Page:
Low Back Pain: State of the Art

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Recently Independent.ie published an article about low back pain which talked about some of the most common triggers. Frankly, it was one of the most outrageous articles written on the causes of low back pain. It was as if research doesn't count for anything. One of the assertions was uterus can push back on the spine causing inflammation of spine.... just utter rubbish.... with no consideration of evidence or anything.. Twitterati went into hyperactivity in challenging the basis of assertions.. calling out the biased facts.... and finally the article was removed from their website.. 

But the positive news is that The Lancet and their Low Back Pain Series Working Group has come up with a series of articles on low back pain which summarise the state of the art. The articles have been authored by the best in the business of researching low back pain and clearly present the evidence for this most common low back clinical presentation. 

The first article is titled 'what is low back pain and why we need to pay attention.' This article presents the global burden of low back pain as the leading cause of disability worldwide. But more importantly it highlights that only a small proportion of people have a well understood pathological cause—eg, a vertebral fracture, malignancy, or infection. Most people with new episodes of low back pain recover quickly; however, recurrence is common and in a small proportion of people, low back pain becomes persistent and disabling. It goes on to discuss that that central pain-modulating mechanisms and pain cognitions have important roles in the development of persistent disabling low back pain.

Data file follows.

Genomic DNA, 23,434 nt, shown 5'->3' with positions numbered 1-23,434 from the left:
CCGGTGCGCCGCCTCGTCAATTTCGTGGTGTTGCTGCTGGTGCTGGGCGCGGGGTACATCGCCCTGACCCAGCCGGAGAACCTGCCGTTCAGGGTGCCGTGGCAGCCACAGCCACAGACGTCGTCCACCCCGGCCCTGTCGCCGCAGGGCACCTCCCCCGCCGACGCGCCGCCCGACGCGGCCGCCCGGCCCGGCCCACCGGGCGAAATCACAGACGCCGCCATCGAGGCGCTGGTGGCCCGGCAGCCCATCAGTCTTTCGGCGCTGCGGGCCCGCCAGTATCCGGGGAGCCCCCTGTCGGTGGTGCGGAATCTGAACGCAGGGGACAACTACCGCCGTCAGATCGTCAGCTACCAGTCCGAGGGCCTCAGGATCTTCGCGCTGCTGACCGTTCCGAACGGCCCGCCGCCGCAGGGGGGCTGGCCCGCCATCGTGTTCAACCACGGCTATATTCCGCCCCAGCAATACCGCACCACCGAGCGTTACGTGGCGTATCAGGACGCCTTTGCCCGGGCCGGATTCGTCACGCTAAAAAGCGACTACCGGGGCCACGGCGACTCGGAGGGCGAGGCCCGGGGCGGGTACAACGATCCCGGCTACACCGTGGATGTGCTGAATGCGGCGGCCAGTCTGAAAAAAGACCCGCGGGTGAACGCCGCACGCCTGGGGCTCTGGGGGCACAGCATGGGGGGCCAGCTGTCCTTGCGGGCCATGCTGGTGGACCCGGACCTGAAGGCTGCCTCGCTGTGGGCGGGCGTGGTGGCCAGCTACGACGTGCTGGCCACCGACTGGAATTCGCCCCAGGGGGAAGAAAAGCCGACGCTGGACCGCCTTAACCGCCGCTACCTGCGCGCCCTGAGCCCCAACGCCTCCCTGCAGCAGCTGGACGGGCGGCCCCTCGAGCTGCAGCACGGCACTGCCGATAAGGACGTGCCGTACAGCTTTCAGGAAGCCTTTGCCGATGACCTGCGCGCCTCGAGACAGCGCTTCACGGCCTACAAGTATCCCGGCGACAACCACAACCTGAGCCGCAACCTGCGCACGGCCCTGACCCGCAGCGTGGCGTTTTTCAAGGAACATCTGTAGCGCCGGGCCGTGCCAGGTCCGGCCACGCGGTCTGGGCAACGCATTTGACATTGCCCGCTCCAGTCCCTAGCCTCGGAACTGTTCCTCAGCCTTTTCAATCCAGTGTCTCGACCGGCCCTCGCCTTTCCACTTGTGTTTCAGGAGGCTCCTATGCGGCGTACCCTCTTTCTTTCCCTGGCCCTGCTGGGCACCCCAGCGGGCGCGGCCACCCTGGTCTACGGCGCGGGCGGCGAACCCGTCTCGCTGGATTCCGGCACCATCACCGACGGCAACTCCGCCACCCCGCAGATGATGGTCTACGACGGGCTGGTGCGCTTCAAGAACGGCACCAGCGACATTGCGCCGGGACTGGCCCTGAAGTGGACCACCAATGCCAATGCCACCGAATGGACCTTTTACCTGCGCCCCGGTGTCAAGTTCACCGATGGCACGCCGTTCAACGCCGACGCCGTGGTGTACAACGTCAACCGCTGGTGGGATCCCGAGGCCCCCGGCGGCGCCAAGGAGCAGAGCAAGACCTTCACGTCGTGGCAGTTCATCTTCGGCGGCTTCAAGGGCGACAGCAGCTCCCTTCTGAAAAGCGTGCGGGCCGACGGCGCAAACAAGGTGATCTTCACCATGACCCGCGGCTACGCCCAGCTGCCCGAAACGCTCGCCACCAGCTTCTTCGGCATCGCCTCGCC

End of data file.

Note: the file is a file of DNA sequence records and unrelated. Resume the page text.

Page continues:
The second article focusses on the prevention and treatment of low back pain. The key focus is on utilisation of education and self management as the key interventions as opposed to inappropriately high use of imaging, rest, opioids, spinal injections, and surgery. I was shocked recently when having a conversation with one of the colleagues who is starting some work in Australia and mentioned that it has been recommended that all patients will undergo an initial MRI scan... not sure who devises such recommendations... but anyway, back to the topic.. the key focus is on moving away from therapies which have little evidence for benefit but surely work to move the locus of control from the patient to the therapist and therefore ensure that the patient keeps turning up in private practice. While researchers have said that for a while now, unfortunately, both the patients and physiotherapists continue to utilise the same passive therapies to manage low back pain. The authors have also highlighted the role of psychological therapies in managing chronic persistent low back pain. If you work with low back pain patients, this article is well worth a read. 

Finally, as a call to action, the Low Back Pain Series Working Group has recommended focused strategies to implement best practice, the redesign of clinical pathways, integrated health and occupational interventions to reduce work disability, changes in compensation and disability claims policies, and public health and prevention strategies.

All these articles are available free



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